Finding Libbie

Finding Libbie ~ A Novel

Deanna Lynn Sletten


Poring over a dusty hatbox of photographs in her grandmother’s closet, Emily Prentice is shocked to discover her father was married to his high school sweetheart before meeting her mother.

In the summer of 1968, Jack and Libbie fall in love under the spell of their small town, untouched by the chaos of the late sixties. Though Libbie’s well-to-do parents disapprove of Jack’s humble family and his aspiration to become a mechanic, she marries Jack a year after they graduate high school. But soon their happiness crumbles as Libbie’s mental state unravels and she is drawn to alcohol and drugs. Despite his efforts to help her, Jack loses the woman he loves and is forced to move on with his life.

Now that Emily’s mother has passed away, Jack is alone again, and Emily grows obsessed with the beautiful woman who had given her father such joy. Determined to find Libbie, Emily pieces together the couple’s fragmented past. But is it too late for happy endings?

Finding Libbie is a powerful story of a love so strong that decades cannot tear it apart.

If you enjoyed Memories or Night Music, then you'll love this hauntingly beautiful story of Jack and Libbie in Finding Libbie.

Women's Fiction/Family Drama

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Please enjoy the First Chapter of Finding Libbie:

Chapter One



You never know what the day will bring, Emily Prentice thought as she stepped outside her town house into the May sunshine. It was something her grandma Bev always said, and for some reason, those words were echoing in her thoughts this morning.

As she walked to her car in the driveway, she inhaled the cool spring air—a delight after the long months of a northern Minnesota winter. She hopped into her Jeep and drove off through the quiet neighborhood until she turned onto the main road that ran south through town.

Unable to resist the fresh air, Emily opened the window a crack and let it rush across her face. A stray blond hair escaped her ponytail, and she swirled it behind her ear with her fingertip as her blue eyes kept vigil on the traffic around her. It was early morning and cars were rushing about the town of Jamison on their way to school, work, shopping, or any other number of destinations. By now, the local Walmart parking lot would be filling up, as would the Target. School parking lots would be mass confusion as parents dropped off children, and in an hour, the mall would open and shoppers would make their way there. Emily was happy that she wasn’t joining the throngs of people in any of those places. She was headed to the other side of town to her grandmother’s farmhouse, where, at least for the time being, it was still peaceful.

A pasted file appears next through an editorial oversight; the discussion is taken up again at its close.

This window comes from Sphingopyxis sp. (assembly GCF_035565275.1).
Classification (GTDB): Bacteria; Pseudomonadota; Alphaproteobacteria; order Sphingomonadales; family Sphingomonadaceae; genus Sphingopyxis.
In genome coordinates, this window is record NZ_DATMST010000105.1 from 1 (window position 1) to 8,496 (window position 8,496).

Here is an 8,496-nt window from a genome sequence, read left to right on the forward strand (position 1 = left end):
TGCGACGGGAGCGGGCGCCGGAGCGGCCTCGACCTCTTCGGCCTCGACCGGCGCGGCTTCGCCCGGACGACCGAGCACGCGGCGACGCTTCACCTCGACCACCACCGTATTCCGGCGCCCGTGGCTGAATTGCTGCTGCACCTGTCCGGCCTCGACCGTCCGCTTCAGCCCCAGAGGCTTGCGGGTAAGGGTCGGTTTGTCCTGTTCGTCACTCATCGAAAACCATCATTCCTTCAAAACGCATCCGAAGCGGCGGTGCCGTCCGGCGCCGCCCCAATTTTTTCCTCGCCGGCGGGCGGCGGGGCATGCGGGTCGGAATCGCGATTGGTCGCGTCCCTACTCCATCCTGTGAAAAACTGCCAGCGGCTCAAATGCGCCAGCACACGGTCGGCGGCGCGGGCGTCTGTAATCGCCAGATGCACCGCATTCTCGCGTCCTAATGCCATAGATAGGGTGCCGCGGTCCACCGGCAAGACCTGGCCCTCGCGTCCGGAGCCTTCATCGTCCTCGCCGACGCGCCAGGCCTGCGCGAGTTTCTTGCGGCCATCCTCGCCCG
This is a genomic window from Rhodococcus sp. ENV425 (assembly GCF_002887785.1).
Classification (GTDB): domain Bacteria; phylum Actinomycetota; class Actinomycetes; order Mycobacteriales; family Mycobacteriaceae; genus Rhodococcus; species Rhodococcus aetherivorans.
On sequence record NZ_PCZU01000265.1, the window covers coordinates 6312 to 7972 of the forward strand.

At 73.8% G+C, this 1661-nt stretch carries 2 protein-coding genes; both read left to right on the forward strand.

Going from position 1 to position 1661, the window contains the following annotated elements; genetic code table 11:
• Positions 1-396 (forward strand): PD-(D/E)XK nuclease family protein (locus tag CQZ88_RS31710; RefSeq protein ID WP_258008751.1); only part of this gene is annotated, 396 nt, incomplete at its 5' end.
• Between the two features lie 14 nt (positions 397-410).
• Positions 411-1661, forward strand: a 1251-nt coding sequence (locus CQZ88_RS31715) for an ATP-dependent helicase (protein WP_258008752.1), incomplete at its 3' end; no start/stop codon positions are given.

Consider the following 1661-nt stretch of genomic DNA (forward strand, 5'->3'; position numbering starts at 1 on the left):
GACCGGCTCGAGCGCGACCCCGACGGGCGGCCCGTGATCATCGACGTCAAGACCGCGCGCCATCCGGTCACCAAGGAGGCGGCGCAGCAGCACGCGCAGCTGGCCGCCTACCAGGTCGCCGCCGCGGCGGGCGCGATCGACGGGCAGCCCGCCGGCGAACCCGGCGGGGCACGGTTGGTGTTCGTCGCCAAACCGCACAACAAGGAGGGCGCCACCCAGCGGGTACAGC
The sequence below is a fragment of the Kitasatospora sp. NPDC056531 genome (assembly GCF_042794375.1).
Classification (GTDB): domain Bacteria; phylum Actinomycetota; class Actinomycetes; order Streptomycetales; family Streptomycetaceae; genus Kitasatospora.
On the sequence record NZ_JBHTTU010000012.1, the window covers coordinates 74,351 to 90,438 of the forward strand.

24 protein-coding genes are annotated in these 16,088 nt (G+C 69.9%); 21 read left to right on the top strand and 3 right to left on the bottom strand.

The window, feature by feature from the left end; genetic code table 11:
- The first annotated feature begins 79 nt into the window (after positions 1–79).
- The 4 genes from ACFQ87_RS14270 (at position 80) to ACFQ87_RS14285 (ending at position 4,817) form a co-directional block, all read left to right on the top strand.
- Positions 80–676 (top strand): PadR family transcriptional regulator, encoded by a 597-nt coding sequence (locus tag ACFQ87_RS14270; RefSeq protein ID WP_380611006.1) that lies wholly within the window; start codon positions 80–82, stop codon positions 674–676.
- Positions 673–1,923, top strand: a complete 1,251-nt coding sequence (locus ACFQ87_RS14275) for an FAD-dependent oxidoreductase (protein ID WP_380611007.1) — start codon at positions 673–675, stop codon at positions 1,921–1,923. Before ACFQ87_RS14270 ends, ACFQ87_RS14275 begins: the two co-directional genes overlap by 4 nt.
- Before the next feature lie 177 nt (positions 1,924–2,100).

Emily followed the road that ran beside beautiful Lake Ogimaa. The area was rich in Ojibwa culture and many of the lakes and landmarks were named using the local Native American language. Ogimaa meant “chief” in Ojibwa. The blue water sparkled in the morning sunshine. The ice had finally melted, and it was refreshing to see the open water. The lake’s shore was trimmed with expensive homes on the north bank, resorts on the east bank, and the local park on the west bank where she was driving now. She continued on past Jamison State College, which had sat on the south shore of the lake since the early 1900s, and continued farther south where old farms were slowly being sold off and turned into housing developments to satisfy the needs of a growing community.

Less than thirty-five years ago, housing developments hadn’t been necessary for the sleepy town whose only saving graces were the tourists visiting the resorts in the summer and the college students in the winter. The downtown stores supplied all the necessities, and the three gas stations took turns being open on Sundays. Back then, as it had been for over one hundred years, two families owned the majority of the businesses in town—the Wilkenses and the Jamisons—and if one more Wilkens had lived in the town at the time of its incorporation in 1898, the town would have been named Wilkens instead. Of course, that had been a bone of contention between the two families for over a century.

But all that had happened before Emily was born thirty years ago, and she didn’t remember how the town looked before the mall opened, the chain department stores bought out the old fairgrounds, or the many franchised restaurants filled the strip between the lake and the mall. She only knew about it from the stories passed down by her grandmother and her father of how the town used to be.

The traffic thinned out as Emily left the southern tip of Jamison and headed out to the new suburbs where nice, modest-priced homes were being built on one-acre lots in a maze of streets. Farther down the road from those, she turned right on old County Road 9, which had been renamed Valley View Drive years ago but which locals still called by its original name. Soon, she was driving past open farmland separated by clumps of pines and scattered oak and birch trees. The fields were just beginning to turn green and sat untended because no one farmed here anymore. Some of the land was still used for grazing horses, but most of it was just sitting there, waiting to be plucked up by the highest bidder to turn it into an oasis of two-story houses with four bedrooms, two and a half baths, and a family/media room. The world had closed in on Jamison, and although growth was welcomed by many, it was resented by those who’d lived there the longest.

Emily gazed around her at the open fields that would soon be dotted with houses. Her heart ached at the thought that this would all be gone soon. No more would there be the sweet smell of fresh-cut hay in the summer or wide-open land where deer grazed and eagles hunted. Century-old farmhouses would be bulldozed, all of the memories inside them brushed away in an instant. Progress was necessary, but Emily wished that some things would never change.